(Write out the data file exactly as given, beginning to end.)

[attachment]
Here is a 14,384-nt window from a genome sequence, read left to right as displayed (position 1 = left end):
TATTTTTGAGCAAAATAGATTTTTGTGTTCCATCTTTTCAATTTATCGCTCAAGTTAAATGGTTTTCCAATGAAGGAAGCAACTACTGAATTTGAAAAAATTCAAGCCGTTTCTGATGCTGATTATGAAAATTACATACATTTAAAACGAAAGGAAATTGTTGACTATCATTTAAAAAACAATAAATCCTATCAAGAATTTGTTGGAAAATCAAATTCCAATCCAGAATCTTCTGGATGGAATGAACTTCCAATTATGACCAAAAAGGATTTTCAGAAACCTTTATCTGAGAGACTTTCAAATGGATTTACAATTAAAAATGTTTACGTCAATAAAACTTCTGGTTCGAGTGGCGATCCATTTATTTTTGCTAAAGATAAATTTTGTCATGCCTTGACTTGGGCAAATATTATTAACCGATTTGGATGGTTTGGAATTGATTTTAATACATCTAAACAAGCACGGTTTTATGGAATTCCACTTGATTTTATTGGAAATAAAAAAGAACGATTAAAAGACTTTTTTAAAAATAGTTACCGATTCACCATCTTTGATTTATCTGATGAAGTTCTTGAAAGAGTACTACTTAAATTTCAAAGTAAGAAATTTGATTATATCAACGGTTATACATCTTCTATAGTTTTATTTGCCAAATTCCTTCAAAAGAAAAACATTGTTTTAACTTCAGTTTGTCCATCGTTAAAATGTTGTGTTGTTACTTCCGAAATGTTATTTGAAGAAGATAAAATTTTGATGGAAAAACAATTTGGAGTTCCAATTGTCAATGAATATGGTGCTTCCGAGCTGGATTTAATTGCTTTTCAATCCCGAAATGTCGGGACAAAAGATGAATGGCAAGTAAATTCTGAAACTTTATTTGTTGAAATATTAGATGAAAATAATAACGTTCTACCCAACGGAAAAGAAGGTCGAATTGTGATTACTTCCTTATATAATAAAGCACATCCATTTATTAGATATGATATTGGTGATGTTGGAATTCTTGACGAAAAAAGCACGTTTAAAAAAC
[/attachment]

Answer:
Here is a 14,384-nt window from a genome sequence, read left to right as displayed (position 1 = left end):
TATTTTTGAGCAAAATAGATTTTTGTGTTCCATCTTTTCAATTTATCGCTCAAGTTAAATGGTTTTCCAATGAAGGAAGCAACTACTGAATTTGAAAAAATTCAAGCCGTTTCTGATGCTGATTATGAAAATTACATACATTTAAAACGAAAGGAAATTGTTGACTATCATTTAAAAAACAATAAATCCTATCAAGAATTTGTTGGAAAATCAAATTCCAATCCAGAATCTTCTGGATGGAATGAACTTCCAATTATGACCAAAAAGGATTTTCAGAAACCTTTATCTGAGAGACTTTCAAATGGATTTACAATTAAAAATGTTTACGTCAATAAAACTTCTGGTTCGAGTGGCGATCCATTTATTTTTGCTAAAGATAAATTTTGTCATGCCTTGACTTGGGCAAATATTATTAACCGATTTGGATGGTTTGGAATTGATTTTAATACATCTAAACAAGCACGGTTTTATGGAATTCCACTTGATTTTATTGGAAATAAAAAAGAACGATTAAAAGACTTTTTTAAAAATAGTTACCGATTCACCATCTTTGATTTATCTGATGAAGTTCTTGAAAGAGTACTACTTAAATTTCAAAGTAAGAAATTTGATTATATCAACGGTTATACATCTTCTATAGTTTTATTTGCCAAATTCCTTCAAAAGAAAAACATTGTTTTAACTTCAGTTTGTCCATCGTTAAAATGTTGTGTTGTTACTTCCGAAATGTTATTTGAAGAAGATAAAATTTTGATGGAAAAACAATTTGGAGTTCCAATTGTCAATGAATATGGTGCTTCCGAGCTGGATTTAATTGCTTTTCAATCCCGAAATGTCGGGACAAAAGATGAATGGCAAGTAAATTCTGAAACTTTATTTGTTGAAATATTAGATGAAAATAATAACGTTCTACCCAACGGAAAAGAAGGTCGAATTGTGATTACTTCCTTATATAATAAAGCACATCCATTTATTAGATATGATATTGGTGATGTTGGAATTCTTGACGAAAAAAGCACGTTTAAAAAAC